Domestic membership stores may replace foreign rivals amid Sam’s Club backlash
Published: Jan 03, 2022 10:45 PM
Sam's Club store in Yizhuang area of Beijing  Photo: Li Hao/GT

Sam's Club store in Yizhuang area of Beijing Photo: Li Hao/GT


Domestic membership stores such as Freshhema have great potential to develop and out-compete foreign rivals with more domestic e-commerce platforms launching membership stores, which experts note that foreign brands such as the Sam's Club may be at risk of losing their market share in China. 

Some Chinese brands seem to have made headway lately, taking advantage of the Sam's Club PR crisis.

The Global Times learned on Monday that customers with either Sam's Club membership cards or Costco membership cards in Suzhou, East China's Jiangsu Province, were able to tour the freshly opened local Freshhema X membership store on January 1.  

Domestic membership stores run by e-commerce giants like Alibaba have established a solid base in the market, ramping up investment to shore up their customer bases and compete with foreign rival brands, Zhang Yi, CEO of the iiMedia Research Institute, told the Global Times on Monday.

Zhang said that the foreign retail giants prevailed on the Chinese market because of their early entry, adding that more consumers will shift to shop at Chinese home retailers if foreign companies continue to blunder.

An online customer service agent at Freshhema said on Monday that consumers with Sam's Club membership cards or Costco membership cards can only tour the new store in Suzhou, and they have to register for store membership in order to make purchases and obtain points.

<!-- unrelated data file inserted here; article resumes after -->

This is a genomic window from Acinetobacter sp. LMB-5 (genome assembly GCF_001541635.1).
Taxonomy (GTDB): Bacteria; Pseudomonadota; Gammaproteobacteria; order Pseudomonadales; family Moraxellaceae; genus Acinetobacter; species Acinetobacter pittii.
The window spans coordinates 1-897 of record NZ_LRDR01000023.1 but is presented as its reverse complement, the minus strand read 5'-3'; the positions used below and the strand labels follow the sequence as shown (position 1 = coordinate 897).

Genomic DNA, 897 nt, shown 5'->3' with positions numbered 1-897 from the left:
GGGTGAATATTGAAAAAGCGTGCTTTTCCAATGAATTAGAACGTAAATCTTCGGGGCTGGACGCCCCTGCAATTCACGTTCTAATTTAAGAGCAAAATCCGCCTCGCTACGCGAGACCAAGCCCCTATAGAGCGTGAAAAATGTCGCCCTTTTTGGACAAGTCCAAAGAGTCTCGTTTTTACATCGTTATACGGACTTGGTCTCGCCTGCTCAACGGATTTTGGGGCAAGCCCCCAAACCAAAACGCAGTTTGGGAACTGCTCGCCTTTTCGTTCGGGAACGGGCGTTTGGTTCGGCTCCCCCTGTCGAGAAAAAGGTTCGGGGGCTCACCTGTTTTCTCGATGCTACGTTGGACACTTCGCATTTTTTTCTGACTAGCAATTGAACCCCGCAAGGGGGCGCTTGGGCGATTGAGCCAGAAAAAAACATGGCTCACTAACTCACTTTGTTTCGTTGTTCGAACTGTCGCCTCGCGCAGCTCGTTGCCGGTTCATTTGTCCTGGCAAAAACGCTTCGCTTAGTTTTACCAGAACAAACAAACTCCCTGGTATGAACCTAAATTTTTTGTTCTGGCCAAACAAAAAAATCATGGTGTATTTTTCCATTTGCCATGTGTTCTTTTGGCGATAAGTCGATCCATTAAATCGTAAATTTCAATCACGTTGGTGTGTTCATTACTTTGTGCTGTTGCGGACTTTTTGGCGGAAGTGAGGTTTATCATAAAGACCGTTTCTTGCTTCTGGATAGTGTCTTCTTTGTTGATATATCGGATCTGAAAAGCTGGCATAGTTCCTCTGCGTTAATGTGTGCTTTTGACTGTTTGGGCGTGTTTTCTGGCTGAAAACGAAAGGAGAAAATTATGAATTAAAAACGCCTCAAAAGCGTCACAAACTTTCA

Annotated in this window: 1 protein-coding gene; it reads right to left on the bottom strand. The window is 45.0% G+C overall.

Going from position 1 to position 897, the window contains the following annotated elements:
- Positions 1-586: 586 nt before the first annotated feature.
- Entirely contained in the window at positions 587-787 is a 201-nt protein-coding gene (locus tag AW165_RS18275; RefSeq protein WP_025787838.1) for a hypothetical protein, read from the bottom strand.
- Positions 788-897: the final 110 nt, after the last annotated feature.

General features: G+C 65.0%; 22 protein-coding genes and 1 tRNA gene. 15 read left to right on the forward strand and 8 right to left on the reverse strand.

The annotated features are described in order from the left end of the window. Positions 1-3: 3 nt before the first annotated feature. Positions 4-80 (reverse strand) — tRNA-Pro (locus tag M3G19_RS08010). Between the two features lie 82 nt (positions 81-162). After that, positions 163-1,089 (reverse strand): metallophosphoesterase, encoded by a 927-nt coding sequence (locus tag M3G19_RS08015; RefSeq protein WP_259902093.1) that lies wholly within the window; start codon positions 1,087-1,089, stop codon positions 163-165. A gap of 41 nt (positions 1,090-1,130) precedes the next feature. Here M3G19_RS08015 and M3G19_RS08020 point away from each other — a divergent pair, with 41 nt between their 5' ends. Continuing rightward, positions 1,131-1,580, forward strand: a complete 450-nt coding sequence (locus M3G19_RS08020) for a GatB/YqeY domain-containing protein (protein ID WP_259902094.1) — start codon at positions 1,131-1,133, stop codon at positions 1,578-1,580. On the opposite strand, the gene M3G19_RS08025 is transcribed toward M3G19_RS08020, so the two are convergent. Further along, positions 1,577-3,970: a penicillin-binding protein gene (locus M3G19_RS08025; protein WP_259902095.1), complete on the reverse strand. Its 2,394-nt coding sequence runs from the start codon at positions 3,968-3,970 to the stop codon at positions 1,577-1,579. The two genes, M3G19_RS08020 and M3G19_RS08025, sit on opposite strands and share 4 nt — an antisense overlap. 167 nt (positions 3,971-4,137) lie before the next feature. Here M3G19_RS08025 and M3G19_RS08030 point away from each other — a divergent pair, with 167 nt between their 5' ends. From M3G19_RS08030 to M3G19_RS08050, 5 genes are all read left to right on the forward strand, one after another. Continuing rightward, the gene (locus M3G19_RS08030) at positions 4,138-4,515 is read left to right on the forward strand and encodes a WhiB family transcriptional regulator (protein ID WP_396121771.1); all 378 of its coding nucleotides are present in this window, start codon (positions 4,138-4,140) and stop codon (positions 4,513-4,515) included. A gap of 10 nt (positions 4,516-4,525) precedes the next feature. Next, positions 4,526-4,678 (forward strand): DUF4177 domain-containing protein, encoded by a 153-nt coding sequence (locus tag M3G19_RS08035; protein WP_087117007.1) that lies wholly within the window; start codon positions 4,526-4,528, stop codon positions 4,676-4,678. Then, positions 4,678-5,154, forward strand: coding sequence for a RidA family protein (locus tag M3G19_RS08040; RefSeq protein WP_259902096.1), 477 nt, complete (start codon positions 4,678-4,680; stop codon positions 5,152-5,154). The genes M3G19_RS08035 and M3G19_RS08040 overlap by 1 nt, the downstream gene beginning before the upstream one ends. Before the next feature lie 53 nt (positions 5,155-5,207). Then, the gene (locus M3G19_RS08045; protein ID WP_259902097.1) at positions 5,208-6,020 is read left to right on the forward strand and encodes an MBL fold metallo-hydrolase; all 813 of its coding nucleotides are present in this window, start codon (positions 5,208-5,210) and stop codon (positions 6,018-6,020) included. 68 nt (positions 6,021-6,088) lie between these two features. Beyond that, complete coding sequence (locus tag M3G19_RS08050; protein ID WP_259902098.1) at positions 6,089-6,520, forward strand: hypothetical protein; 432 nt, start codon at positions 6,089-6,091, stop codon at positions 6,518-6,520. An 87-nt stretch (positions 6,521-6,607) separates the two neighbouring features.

Sam's Club, the high-end membership store of Walmart, has been blasted by Chinese consumers and netizens for reportedly removing Xinjiang sourced products and threatening customers who want to return their membership cards with its "non-membership-reapplication for life" policy.

Staff members at Sam's Club stores in Beijing and Chongqinga confirmed the "no-membership-reapplication" rules, which means consumers are not able to reapply for memberships within six months after returning their current ones, and "for the rest of their lives" for the second time, saying it is the company's standard rule.

The number of consumers cancelling their membership cards has been increasing recently, but not "solely" because of the Xinjiang case, a staffer at a Sam's Club store in Chongqing said on Monday, while another employee from a Sam's Club Store in Beijing said that her store has not received any notification to remove Xinjiang products from shelves, stressing that the products have just not been in stock recently.

Consumers in multiple provinces across China including Shanghai, Central China's Hunan, East China's Jiangxi, Southwest China's Chongqing, and Beijing are cancelling their membership cards at local Sam's Club stores, according to media reports, while some Chinese netizens have posted screenshots on social media showing their cancellations through the Sam Club's app.

Sam's Club has 34 stores in China, with 23 stores under construction, according to media reports.